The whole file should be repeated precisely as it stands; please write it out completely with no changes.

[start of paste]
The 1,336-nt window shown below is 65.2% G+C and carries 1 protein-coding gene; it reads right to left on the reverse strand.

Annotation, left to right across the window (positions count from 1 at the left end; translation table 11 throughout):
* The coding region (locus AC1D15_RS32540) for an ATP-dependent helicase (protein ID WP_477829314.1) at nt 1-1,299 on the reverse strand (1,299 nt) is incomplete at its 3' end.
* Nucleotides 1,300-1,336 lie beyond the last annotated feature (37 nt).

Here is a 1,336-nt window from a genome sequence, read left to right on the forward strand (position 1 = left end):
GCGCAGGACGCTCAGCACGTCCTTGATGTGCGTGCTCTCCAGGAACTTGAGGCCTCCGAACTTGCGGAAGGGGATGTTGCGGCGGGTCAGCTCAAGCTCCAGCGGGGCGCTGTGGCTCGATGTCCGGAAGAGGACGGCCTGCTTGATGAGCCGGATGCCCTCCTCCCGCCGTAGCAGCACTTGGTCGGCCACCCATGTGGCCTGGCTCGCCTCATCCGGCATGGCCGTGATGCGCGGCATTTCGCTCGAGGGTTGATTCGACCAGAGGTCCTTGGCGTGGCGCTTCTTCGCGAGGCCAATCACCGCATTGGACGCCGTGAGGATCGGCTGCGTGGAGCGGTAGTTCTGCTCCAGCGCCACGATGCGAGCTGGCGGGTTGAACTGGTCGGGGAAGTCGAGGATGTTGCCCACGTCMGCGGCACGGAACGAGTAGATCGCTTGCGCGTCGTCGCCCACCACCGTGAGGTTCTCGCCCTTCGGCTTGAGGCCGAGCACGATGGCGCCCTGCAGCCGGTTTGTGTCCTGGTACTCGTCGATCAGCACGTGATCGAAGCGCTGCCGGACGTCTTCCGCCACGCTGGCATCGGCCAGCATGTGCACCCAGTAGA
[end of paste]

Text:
The 1,336-nt window shown below is 65.2% G+C and carries 1 protein-coding gene; it reads right to left on the reverse strand.

Annotation, left to right across the window (positions count from 1 at the left end; translation table 11 throughout):
* The coding region (locus AC1D15_RS32540) for an ATP-dependent helicase (protein ID WP_477829314.1) at nt 1-1,299 on the reverse strand (1,299 nt) is incomplete at its 3' end.
* Nucleotides 1,300-1,336 lie beyond the last annotated feature (37 nt).

Here is a 1,336-nt window from a genome sequence, read left to right on the forward strand (position 1 = left end):
GCGCAGGACGCTCAGCACGTCCTTGATGTGCGTGCTCTCCAGGAACTTGAGGCCTCCGAACTTGCGGAAGGGGATGTTGCGGCGGGTCAGCTCAAGCTCCAGCGGGGCGCTGTGGCTCGATGTCCGGAAGAGGACGGCCTGCTTGATGAGCCGGATGCCCTCCTCCCGCCGTAGCAGCACTTGGTCGGCCACCCATGTGGCCTGGCTCGCCTCATCCGGCATGGCCGTGATGCGCGGCATTTCGCTCGAGGGTTGATTCGACCAGAGGTCCTTGGCGTGGCGCTTCTTCGCGAGGCCAATCACCGCATTGGACGCCGTGAGGATCGGCTGCGTGGAGCGGTAGTTCTGCTCCAGCGCCACGATGCGAGCTGGCGGGTTGAACTGGTCGGGGAAGTCGAGGATGTTGCCCACGTCMGCGGCACGGAACGAGTAGATCGCTTGCGCGTCGTCGCCCACCACCGTGAGGTTCTCGCCCTTCGGCTTGAGGCCGAGCACGATGGCGCCCTGCAGCCGGTTTGTGTCCTGGTACTCGTCGATCAGCACGTGATCGAAGCGCTGCCGGACGTCTTCCGCCACGCTGGCATCGGCCAGCATGTGCACCCAGTAGA